Peter Capaldi shares the strange “relief” of leaving Doctor Who – and why he was happy to go darker in The Suicide Squad
As The Thinker, Peter Capaldi goes full supervillain, and he says he feels more like himself than ever.
After spending years taking on sci-fi supervillains and mad scientists in Doctor Who, Peter Capaldi has finally become one himself for James Gunn’s The Suicide Squad. As The Thinker, Capaldi is a darker, more dangerous take on a super-genius with a penchant for unusual clothes – but despite the shared genre, apparently the inspiration for the character was less the Doctor and more Malcolm Tucker, right down to a few key lines of dialogue.
Recently we caught up with Capaldi to talk about his role in the new DC movie, how it feels to leave Doctor Who in the rearview mirror and what he’s got coming up next – including his apparent quest to be the next chart-topping Scottish Capaldi.
Hi Peter! James Gunn has said that he sought you out specifically for the role of The Thinker –what was your first response?
Well, my first response was the fact that I didn’t really believe it – in the sense that I just woke up, and opened my phone, and there was an email with the script, saying, “We’d like you to do this.”
It seemed a rather uncomplicated way to find yourself in a huge DC superhero movie. But there it was. And I guess that’s because of James, because I think he’d seen In the Loop, which was the movie spin-off from The Thick of It. He didn’t even know that The Thick of It existed, and that there was a TV show. That’s like seeing, you know, Mutiny on the Buses, and not realising that there was a show called On the Buses!
I think people think that because he has Karen [Gillan] in Guardians of the Galaxy, and me in this, that he’s familiar with Doctor Who. I don’t think he’s ever seen Doctor Who. I think he has no interest in it, or knowledge about it. I think Karen just incredibly impressed him when he met her.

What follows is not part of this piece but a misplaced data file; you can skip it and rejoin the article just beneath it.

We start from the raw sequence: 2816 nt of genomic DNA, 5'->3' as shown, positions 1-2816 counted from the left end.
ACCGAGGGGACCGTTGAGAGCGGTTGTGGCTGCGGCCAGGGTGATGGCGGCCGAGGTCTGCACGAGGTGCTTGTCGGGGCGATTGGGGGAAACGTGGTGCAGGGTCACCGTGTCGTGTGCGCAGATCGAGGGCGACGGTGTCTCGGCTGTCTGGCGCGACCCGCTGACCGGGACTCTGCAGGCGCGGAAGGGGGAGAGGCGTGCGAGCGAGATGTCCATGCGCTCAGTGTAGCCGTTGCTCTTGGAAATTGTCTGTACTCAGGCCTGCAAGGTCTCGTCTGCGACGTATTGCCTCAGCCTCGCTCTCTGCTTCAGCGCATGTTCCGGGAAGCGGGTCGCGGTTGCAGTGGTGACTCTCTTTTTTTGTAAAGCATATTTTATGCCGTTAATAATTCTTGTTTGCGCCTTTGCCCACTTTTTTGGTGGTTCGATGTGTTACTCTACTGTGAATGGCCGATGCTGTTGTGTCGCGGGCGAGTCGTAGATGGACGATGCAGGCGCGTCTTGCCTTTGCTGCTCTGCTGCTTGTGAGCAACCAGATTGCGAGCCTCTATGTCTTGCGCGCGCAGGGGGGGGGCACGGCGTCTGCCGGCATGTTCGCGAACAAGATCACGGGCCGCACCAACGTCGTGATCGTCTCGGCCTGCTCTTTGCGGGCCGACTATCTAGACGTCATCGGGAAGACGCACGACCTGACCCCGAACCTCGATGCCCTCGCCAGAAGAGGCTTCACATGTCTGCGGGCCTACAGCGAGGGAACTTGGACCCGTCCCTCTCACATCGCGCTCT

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For some reason, he just felt that I was right for this part, and I’m deeply grateful to him for that thought.
Watching the film, it did seem like The Thinker has a bit of Malcolm Tucker in his DNA. There’s a bit where he says “yankee-f***in-doodle-dandies”, which felt pure The Thick of It.
Yeah. I made that up. That was one of mine.
Oh, really? That was something you added?
Yeah. James’s script was great, but then occasionally he would terrify us all by suddenly saying, “OK, you just make something up now.” Which is always terrifying, because it means you’ve got to try and be funny, really.
But I heard him laughing, so I knew that would be kept in.
Not everything made it in– there’s a bit in the trailer where you have this great speech about supervillains. But that’s not actually in the movie, is it?
Yeah, I was very sad about that, because… you know, I find this happens a lot with stuff I’m doing. We do lots of quiet scenes, or emotional things, that somehow don’t make it into the final cut, because they like to have all the explosive stuff.
But, yeah, there was a scene where I kind of sort of “Hannibal Lecter” David Dastmalchian’s Polka-Dot Man character, and take him to pieces which we shot, but we lost from the movie. David is such a brilliant actor. I love Polka-Dot Man. I think that’s a brilliant character. He’s so lame. He’s just this awful superhero.
Obviously The Thinker gets up to some pretty dark stuff in the film. Was it interesting for you? Because you obviously had to be quite squeaky-clean when you were in Doctor Who.
I mean, I think with any project that I do, I just try to be faithful to the script. I just don’t think much of it. I try to bring that to life as powerfully as I can.
But in a comic-book movie like this, you know, as much as The Thinker is going to dark places, it still is in that kind of graphic-novel kind of world. So it has less of an emotional cost than if you were doing a genuine part – you know, a character who genuinely had conducted experiments like The Thinker had. He remains a comic-book evil genius, and I’m quite happy with that.
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You’ve talked recently about how the experience of making this was different from Doctor Who. Was it just the scale of the film, versus the scale of Doctor Who?